Even that might not work. There is no brave new world here, and Sahil Kapur at Talking Points Memo is impressed that Republicans abandoned Obamacare repeal and got away with it:
With the law benefiting many voters in their states, Republican candidates in key Senate races are tacitly supporting core Obamacare provisions, most notably the Medicaid expansion.
But shhh, don’t call it Obamacare. “Obamacare” remains a dirty word in Republican politics, and so these candidates are rhetorically toeing the party line for repeal. Scratch beneath the surface and they’re making a logically strained implication that they can eliminate Obamacare without taking away its benefits.
One revealing example is North Carolina Republican Thom Tillis. During the primary, the state house speaker boasted in a TV ad that he “stopped Obama’s Medicaid expansion cold.” But last week he flipped his position and argued that North Carolina is “trending in a direction where we should consider potential expansion.” He told Time Warner Cable News, “I would encourage the state legislature and the governor to consider it.”
He’s now in favor of Medicaid expansion, a good thing, but not Obamacare, a bad thing, which Kapur finds puzzling:
Medicaid expansion isn’t a small piece of Obamacare, it accounts for about half of the law’s newly insured non-elderly adults: 8.7 million more Americans have enrolled under Medicaid or the Children’s Health Care Program since the expansion last year, compared to 7.3 million on the Obamacare exchanges, according to administration figure.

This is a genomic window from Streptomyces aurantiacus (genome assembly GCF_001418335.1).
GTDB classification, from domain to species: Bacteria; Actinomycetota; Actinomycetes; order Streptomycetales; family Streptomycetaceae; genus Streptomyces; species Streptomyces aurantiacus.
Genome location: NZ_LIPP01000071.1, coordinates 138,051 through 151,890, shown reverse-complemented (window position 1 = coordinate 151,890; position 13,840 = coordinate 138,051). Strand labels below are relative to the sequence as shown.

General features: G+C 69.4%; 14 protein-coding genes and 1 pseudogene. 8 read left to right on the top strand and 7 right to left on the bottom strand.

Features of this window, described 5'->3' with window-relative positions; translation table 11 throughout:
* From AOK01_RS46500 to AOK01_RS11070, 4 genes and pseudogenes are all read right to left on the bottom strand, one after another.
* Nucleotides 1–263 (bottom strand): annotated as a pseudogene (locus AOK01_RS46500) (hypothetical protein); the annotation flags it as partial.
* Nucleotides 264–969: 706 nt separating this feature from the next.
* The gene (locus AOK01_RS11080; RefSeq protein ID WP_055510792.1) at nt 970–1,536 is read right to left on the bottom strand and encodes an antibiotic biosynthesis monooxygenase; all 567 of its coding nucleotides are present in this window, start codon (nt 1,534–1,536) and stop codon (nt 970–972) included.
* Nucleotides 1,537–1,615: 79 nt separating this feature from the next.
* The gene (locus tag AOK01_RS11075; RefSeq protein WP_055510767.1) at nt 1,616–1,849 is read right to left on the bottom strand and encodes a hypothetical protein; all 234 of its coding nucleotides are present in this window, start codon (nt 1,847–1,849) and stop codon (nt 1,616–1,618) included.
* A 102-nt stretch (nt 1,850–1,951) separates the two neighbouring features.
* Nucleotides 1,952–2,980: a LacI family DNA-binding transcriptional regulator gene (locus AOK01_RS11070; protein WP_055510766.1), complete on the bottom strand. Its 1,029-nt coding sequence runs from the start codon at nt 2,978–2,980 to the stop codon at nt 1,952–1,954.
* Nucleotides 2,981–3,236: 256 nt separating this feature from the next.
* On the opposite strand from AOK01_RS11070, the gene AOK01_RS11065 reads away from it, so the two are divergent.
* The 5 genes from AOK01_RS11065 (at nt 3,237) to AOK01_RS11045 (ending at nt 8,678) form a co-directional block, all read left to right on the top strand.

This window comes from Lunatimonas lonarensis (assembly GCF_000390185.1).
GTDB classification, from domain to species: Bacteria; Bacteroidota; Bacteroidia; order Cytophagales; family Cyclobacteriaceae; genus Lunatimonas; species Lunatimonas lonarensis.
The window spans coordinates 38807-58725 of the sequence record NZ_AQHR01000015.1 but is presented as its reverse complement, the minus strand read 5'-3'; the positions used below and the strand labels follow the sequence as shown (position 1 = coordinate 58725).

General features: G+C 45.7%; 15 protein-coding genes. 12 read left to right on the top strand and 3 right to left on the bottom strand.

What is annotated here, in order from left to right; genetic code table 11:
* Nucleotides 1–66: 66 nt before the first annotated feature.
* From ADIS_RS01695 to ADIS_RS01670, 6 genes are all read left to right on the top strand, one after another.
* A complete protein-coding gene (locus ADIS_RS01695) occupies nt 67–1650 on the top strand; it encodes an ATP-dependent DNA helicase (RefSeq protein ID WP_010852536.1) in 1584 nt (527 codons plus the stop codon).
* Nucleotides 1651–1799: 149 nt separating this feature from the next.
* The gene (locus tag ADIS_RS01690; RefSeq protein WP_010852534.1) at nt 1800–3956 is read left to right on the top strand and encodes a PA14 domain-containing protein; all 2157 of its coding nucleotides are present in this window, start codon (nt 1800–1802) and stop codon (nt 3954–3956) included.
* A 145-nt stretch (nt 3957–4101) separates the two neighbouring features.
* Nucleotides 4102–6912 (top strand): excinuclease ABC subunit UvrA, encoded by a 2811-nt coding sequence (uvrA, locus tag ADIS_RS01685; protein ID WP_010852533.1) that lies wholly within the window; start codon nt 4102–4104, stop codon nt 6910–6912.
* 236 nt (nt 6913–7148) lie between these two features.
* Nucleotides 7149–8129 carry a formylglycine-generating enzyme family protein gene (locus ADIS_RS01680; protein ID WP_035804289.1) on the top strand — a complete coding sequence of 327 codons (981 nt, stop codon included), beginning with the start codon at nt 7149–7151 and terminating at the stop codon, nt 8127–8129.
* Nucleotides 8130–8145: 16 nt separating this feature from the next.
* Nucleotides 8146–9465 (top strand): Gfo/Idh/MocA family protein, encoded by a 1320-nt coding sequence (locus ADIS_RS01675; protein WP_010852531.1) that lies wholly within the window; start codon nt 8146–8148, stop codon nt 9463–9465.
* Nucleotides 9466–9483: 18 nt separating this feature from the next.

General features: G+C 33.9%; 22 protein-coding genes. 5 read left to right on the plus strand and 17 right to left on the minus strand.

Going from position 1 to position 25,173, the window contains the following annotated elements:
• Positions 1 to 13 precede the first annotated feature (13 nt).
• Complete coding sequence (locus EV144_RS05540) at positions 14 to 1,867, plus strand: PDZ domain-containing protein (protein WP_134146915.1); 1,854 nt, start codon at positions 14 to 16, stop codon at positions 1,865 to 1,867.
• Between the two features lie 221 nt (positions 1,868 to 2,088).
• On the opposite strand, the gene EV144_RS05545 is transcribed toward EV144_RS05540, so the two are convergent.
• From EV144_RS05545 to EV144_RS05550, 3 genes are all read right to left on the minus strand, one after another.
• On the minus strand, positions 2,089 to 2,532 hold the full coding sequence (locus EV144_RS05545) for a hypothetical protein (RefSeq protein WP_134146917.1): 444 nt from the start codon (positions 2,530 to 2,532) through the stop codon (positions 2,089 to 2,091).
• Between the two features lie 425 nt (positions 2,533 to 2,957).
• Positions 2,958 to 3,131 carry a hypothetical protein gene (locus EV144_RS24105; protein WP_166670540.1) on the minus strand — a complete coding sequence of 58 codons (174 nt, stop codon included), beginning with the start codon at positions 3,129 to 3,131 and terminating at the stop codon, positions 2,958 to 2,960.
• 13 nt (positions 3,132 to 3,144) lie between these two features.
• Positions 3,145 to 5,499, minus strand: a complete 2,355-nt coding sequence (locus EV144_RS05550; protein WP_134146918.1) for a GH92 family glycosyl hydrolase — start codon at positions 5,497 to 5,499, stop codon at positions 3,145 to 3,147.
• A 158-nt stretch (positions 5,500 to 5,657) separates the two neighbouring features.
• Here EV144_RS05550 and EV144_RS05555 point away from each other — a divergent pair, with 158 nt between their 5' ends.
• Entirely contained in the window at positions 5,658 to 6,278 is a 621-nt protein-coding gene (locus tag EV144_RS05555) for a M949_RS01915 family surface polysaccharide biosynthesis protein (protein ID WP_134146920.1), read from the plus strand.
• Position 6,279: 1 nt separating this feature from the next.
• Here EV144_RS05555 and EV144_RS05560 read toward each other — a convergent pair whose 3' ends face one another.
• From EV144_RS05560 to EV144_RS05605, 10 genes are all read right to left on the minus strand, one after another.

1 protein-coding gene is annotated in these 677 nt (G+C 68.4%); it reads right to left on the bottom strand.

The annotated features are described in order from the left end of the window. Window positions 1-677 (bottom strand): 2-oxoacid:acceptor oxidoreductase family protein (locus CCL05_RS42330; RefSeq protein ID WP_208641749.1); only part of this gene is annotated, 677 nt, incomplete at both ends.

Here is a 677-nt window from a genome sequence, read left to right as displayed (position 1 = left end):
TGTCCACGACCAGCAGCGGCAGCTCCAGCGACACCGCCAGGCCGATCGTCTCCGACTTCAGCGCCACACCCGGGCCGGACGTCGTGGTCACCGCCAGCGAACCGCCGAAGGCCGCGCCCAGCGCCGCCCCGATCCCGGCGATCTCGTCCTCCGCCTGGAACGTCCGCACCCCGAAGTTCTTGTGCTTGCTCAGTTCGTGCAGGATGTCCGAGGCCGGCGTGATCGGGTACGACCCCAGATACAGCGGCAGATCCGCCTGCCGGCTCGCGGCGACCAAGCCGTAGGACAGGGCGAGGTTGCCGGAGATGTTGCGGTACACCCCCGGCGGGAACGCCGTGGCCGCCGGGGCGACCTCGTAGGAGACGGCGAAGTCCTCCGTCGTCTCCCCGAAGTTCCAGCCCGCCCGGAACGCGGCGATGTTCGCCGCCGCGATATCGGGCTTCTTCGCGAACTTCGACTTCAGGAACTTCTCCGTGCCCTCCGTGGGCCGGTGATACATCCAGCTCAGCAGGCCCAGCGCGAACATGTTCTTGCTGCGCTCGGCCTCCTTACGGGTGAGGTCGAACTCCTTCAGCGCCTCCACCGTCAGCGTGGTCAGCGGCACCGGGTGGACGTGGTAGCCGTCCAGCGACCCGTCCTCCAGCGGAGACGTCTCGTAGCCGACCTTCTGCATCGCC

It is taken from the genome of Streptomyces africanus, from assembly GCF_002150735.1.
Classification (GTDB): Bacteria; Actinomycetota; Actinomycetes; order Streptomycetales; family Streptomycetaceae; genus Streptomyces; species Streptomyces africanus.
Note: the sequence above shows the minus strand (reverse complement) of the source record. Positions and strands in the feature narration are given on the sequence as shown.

This is Obamacare, and that’s the problem:
Iowa’s Joni Ernst, who holds a narrow lead in the race, illustrates the dilemma for Republican Senate candidates caught between a conservative base that despises Obamacare and their constituents who are benefiting from the Medicaid expansion – an estimated 100,000 Iowans. Ernst has repeatedly called for repealing Obamacare, but she has also said Congress must “protect those that are on Medicaid now.”
She wants it both ways, but that’s not possible:
If Obamacare is repealed, Medicaid would lose its authority to spend federal dollars to insure those additional Iowans, and they’d be thrown off their coverage. Ernst’s campaign hasn’t responded to three queries by TPM since late August on how she would maintain existing Medicaid coverage if Obamacare is repealed.
It’s the same for Mitch:
The dilemma has vexed Senate Minority Leader Mitch McConnell of Kentucky, where the state-based Obamacare portal, Kynect, has signed up some 520,000 residents under Medicaid expansion and the subsidized market exchanges. What’s the Republican leader to do? Throw them off? That’s too risky, especially when he’s facing an unexpectedly strong reelection challenge from a Democrat who promises to protect that coverage.
McConnell has sought to distinguish Kynect from Obamacare, arguing that Kentucky should be allowed to keep Kynect if Obamacare is repealed, and saying Kynect is merely a “website” that he’s “fine” with continuing. His position on the health care law was pilloried as “bizarre” by the Louisville Courier-Journal and an “outlandish deception” by the Lexington Herald-Leader – the state’s two largest papers.
Asked what Obamacare repeal would mean for the newly covered Kentuckians, a McConnell Senate aide gave TPM a statement from the senator calling for “repeal and replace” of Obamacare “with commonsense patient-centered reforms that preserve greater choice for my constituents while also lowering costs.” It’s unclear where that would leave the Kentuckians who are insured because of Obamacare subsidies and Medicaid expansion.